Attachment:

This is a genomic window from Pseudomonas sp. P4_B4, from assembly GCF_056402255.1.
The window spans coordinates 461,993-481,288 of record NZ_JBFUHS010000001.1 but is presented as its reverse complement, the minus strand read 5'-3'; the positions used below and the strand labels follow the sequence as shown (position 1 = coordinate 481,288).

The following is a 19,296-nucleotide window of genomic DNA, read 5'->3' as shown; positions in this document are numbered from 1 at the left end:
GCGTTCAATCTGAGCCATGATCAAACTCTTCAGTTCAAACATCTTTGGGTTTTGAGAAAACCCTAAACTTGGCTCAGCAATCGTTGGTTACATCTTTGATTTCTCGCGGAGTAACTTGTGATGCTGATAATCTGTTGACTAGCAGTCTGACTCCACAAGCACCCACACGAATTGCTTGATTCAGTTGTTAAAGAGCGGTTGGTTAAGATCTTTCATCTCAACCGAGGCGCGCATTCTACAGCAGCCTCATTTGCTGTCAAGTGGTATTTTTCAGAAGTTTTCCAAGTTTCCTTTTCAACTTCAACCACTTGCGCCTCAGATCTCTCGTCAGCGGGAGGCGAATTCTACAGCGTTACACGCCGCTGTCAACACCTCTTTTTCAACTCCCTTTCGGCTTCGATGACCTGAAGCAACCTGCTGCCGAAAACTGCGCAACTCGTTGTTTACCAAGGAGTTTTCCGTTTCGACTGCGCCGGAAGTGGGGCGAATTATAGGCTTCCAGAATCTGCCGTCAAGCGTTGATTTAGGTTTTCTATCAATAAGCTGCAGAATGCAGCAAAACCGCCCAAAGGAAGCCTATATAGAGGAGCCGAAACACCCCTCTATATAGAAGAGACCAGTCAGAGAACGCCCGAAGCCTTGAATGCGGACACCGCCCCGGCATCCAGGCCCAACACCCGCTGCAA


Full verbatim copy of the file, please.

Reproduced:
This is a genomic window from Pseudomonas sp. P4_B4, from assembly GCF_056402255.1.
The window spans coordinates 461,993-481,288 of record NZ_JBFUHS010000001.1 but is presented as its reverse complement, the minus strand read 5'-3'; the positions used below and the strand labels follow the sequence as shown (position 1 = coordinate 481,288).

The following is a 19,296-nucleotide window of genomic DNA, read 5'->3' as shown; positions in this document are numbered from 1 at the left end:
GCGTTCAATCTGAGCCATGATCAAACTCTTCAGTTCAAACATCTTTGGGTTTTGAGAAAACCCTAAACTTGGCTCAGCAATCGTTGGTTACATCTTTGATTTCTCGCGGAGTAACTTGTGATGCTGATAATCTGTTGACTAGCAGTCTGACTCCACAAGCACCCACACGAATTGCTTGATTCAGTTGTTAAAGAGCGGTTGGTTAAGATCTTTCATCTCAACCGAGGCGCGCATTCTACAGCAGCCTCATTTGCTGTCAAGTGGTATTTTTCAGAAGTTTTCCAAGTTTCCTTTTCAACTTCAACCACTTGCGCCTCAGATCTCTCGTCAGCGGGAGGCGAATTCTACAGCGTTACACGCCGCTGTCAACACCTCTTTTTCAACTCCCTTTCGGCTTCGATGACCTGAAGCAACCTGCTGCCGAAAACTGCGCAACTCGTTGTTTACCAAGGAGTTTTCCGTTTCGACTGCGCCGGAAGTGGGGCGAATTATAGGCTTCCAGAATCTGCCGTCAAGCGTTGATTTAGGTTTTCTATCAATAAGCTGCAGAATGCAGCAAAACCGCCCAAAGGAAGCCTATATAGAGGAGCCGAAACACCCCTCTATATAGAAGAGACCAGTCAGAGAACGCCCGAAGCCTTGAATGCGGACACCGCCCCGGCATCCAGGCCCAACACCCGCTGCAA